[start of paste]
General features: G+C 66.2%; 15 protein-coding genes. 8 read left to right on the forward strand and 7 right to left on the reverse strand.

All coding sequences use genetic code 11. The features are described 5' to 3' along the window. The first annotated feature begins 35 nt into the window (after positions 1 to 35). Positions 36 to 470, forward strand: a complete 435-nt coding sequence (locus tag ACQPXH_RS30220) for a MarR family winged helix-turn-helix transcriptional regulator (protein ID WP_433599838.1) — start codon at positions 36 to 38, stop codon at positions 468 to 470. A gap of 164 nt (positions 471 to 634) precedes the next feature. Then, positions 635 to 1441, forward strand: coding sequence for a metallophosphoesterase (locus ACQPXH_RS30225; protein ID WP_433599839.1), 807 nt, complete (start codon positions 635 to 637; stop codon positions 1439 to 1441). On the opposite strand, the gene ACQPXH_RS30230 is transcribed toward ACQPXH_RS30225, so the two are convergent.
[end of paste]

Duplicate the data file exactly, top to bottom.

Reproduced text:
General features: G+C 66.2%; 15 protein-coding genes. 8 read left to right on the forward strand and 7 right to left on the reverse strand.

All coding sequences use genetic code 11. The features are described 5' to 3' along the window. The first annotated feature begins 35 nt into the window (after positions 1 to 35). Positions 36 to 470, forward strand: a complete 435-nt coding sequence (locus tag ACQPXH_RS30220) for a MarR family winged helix-turn-helix transcriptional regulator (protein ID WP_433599838.1) — start codon at positions 36 to 38, stop codon at positions 468 to 470. A gap of 164 nt (positions 471 to 634) precedes the next feature. Then, positions 635 to 1441, forward strand: coding sequence for a metallophosphoesterase (locus ACQPXH_RS30225; protein ID WP_433599839.1), 807 nt, complete (start codon positions 635 to 637; stop codon positions 1439 to 1441). On the opposite strand, the gene ACQPXH_RS30230 is transcribed toward ACQPXH_RS30225, so the two are convergent.